This paper deals with the flashover mechanism and performance of contaminated nonceramic (also known as composite and polymeric) outdoor insulators under wet conditions. Two types of wetting that occur in service, namely fog and rain, were considered. Different profiles of line insulators having weathersheds made from material families such as, high temperature vulcanizing (HTV) silicone rubber (SR) and ethylene propylene (EP) diene monomer rubber, were evaluated. The results demonstrate that the performance, and hence the relative ranking of nonceramic line insulators is influenced by the wetting mode and insulator geometry; that flashover of contaminated insulators can occur with rain at a much lower contamination severity than with fog; and that the mechanism of contamination flashover under rain is significantly different from that under fog condensation. New insulator profiles have been identified and tested to show that they can provide improved flashover performance, when compared to existing designs. This work proves that a comprehensive evaluation of outdoor insulator performance can be obtained by performing flashover tests that include more than one form of wetting, and hence illustrates the limitations of current standard contamination tests that employ only one form of insulator wetting.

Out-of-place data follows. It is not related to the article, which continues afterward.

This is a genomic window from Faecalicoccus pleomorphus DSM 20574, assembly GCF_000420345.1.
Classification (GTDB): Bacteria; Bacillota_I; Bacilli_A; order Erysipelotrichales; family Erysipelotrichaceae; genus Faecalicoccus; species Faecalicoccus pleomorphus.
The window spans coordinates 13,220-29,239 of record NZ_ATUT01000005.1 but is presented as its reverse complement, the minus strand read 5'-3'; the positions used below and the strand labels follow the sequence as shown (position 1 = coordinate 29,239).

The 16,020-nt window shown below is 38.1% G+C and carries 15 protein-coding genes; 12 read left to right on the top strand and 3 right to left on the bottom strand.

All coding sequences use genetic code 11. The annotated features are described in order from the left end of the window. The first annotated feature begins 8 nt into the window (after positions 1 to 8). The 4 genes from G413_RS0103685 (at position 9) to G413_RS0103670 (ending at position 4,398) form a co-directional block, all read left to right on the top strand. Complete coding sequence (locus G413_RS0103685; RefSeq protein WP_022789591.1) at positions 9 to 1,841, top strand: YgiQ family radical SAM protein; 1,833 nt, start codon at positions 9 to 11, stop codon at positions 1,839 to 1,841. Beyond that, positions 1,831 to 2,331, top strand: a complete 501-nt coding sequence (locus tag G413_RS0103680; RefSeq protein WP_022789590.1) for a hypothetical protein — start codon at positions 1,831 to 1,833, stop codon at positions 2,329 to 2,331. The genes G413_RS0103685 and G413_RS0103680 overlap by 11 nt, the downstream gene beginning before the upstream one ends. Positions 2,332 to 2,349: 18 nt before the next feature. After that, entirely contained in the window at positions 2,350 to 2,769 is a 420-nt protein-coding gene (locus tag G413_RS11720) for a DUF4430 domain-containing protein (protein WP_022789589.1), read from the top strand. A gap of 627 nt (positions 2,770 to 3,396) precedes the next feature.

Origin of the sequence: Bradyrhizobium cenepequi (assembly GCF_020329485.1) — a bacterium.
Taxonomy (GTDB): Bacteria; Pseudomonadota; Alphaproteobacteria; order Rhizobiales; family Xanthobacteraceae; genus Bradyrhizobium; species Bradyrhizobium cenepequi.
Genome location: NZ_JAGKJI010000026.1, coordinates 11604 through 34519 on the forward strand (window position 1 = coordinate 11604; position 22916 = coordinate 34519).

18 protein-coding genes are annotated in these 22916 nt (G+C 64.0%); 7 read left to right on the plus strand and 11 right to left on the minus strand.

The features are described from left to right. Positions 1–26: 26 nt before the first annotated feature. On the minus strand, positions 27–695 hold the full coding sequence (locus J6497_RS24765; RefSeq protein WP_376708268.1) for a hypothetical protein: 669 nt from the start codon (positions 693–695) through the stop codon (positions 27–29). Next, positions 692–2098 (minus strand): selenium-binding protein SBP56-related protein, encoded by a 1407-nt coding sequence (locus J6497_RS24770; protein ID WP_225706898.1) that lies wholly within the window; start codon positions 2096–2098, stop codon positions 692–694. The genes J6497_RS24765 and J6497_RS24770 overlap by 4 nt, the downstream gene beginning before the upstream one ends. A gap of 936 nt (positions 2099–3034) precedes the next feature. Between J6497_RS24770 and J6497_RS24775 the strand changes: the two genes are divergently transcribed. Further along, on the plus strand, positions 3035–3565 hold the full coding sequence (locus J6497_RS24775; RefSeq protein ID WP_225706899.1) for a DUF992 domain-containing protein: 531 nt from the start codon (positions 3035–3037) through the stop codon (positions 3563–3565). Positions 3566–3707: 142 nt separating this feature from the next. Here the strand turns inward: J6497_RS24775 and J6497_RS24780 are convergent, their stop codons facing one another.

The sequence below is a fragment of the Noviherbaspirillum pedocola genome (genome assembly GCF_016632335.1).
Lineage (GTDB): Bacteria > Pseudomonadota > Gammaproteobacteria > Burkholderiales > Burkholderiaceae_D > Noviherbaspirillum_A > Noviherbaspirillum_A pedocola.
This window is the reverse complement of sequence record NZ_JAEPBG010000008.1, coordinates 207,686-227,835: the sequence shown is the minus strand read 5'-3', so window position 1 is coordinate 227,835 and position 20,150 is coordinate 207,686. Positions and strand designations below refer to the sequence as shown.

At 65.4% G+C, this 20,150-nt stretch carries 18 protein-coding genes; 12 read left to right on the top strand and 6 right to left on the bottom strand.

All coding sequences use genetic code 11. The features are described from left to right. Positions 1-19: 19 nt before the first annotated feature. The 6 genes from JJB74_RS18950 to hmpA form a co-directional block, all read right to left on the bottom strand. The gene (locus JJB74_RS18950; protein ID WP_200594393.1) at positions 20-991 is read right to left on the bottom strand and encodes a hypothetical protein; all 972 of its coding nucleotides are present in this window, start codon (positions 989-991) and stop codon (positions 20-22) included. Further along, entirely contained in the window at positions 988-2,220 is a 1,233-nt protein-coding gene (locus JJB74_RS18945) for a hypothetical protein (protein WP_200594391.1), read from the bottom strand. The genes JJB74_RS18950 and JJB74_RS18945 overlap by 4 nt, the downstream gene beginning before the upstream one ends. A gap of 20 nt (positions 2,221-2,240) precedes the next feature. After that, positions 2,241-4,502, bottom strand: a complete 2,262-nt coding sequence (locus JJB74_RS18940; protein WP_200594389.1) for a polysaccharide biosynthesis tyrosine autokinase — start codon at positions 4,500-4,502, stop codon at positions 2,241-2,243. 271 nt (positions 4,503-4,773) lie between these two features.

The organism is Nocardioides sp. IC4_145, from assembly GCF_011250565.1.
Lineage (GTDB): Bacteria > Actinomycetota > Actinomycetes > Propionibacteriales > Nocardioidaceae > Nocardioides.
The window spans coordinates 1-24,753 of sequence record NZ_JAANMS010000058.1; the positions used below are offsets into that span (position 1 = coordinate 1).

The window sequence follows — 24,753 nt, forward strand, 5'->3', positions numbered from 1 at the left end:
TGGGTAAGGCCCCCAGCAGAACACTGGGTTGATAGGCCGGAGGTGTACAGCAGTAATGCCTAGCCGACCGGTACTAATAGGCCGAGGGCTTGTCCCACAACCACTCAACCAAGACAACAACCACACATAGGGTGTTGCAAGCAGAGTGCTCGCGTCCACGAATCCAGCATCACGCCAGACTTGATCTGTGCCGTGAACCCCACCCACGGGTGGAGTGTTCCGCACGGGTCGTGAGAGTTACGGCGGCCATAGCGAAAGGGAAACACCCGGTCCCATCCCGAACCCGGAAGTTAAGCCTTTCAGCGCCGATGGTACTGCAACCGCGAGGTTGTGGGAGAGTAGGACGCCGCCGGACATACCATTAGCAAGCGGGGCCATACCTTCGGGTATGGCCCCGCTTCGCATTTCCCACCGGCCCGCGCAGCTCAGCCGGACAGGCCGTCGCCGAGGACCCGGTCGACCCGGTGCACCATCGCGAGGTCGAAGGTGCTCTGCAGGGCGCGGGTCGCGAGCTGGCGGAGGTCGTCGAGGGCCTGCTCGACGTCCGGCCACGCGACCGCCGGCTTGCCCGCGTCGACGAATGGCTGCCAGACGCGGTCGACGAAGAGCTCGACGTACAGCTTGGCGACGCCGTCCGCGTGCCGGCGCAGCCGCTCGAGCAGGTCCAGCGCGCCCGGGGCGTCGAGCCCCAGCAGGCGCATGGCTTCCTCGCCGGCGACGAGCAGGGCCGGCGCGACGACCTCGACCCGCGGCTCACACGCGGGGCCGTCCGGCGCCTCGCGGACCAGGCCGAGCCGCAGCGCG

|Original language||English (US)|
|Number of pages||10|
|Journal||IEEE Transactions on Dielectrics and Electrical Insulation|
|State||Published - Dec 1 1998|
ASJC Scopus subject areas
- Electrical and Electronic Engineering